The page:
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21 pages, 7505 KiB  
Article
Photocatalytic Removal of Ciprofloxacin in Water by Novel Sandwich-like CuFe2O4 on rGO/Halloysite Material: Insights into Kinetics and Intermediate Reactive Radicals
by Ha-Son Ngo, Thi-Linh Nguyen, Ngoc-Tuan Tran and Hanh-Chi Le
Water 2023, 15(8), 1569; https://doi.org/10.3390/w15081569 - 17 Apr 2023
Cited by 3 | Viewed by 1815
Abstract
In this study, the CuFe2O4 on rGO/halloysite material was made in an uncomplicated manner. The catalyst has a sandwich-like shape with a uniform coating of the active phase on the rGO sheets and halloysite tubes. The catalyst’s large specific surface [...] Read more.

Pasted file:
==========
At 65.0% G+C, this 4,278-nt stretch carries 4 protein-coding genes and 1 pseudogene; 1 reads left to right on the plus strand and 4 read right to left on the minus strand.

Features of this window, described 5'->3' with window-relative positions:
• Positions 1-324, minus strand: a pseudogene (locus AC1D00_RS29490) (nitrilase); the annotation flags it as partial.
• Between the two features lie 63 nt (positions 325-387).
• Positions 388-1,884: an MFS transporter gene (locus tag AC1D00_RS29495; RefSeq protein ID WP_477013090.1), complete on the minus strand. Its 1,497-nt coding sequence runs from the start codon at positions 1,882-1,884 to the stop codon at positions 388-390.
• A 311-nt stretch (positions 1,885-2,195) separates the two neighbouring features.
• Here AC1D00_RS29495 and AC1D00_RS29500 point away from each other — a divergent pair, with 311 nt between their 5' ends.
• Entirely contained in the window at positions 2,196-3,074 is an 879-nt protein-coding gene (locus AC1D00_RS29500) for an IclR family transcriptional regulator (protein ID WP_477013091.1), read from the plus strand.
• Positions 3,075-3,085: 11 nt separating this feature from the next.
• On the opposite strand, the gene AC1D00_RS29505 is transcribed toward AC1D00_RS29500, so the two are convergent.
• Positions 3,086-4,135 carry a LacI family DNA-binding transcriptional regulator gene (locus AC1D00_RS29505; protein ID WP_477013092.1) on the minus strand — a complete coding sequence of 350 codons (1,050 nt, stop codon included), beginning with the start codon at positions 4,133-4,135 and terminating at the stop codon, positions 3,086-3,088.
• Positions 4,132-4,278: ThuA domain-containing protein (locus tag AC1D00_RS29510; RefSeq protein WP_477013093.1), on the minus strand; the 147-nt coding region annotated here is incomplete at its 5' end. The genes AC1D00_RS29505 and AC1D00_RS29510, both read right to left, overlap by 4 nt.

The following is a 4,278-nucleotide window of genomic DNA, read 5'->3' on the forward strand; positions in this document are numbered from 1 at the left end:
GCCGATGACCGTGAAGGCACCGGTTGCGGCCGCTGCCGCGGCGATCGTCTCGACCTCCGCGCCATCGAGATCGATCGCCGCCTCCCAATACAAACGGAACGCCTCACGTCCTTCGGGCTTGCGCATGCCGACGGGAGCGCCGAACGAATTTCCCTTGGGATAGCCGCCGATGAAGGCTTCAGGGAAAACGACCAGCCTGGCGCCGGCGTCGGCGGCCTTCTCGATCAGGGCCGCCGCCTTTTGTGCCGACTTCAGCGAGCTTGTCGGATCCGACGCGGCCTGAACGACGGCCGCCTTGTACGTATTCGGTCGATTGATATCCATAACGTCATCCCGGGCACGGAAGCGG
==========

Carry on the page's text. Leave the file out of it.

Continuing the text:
In this study, the CuFe2O4 on rGO/halloysite material was made in an uncomplicated manner. The catalyst has a sandwich-like shape with a uniform coating of the active phase on the rGO sheets and halloysite tubes. The catalyst’s large specific surface area (130 m2/g) and small band gap energy (1.9 eV) allow it to adsorb photons and photocatalyze organic contaminants effectively. In approximately 1 h of light, the catalyst showed high performance in achieving almost complete conversion in photodegrading CIP for an initial CIP concentration of 20 ppm. A pseudo-first-order rate law was followed by the process, as revealed by the experimental results. In addition, the pH effect and the contribution of intermediate reactive radicals that emerged during the photochemical process were explored. The results indicated that hydroxyl radicals and holes had a major impact on CIP decomposition, suggesting that the addition of these radicals could enhance CIP degradation efficiency at a larger scale. This study also confirmed the superiority of catalysis and photochemical processes in environmental treatments by the neutral pH values. Full article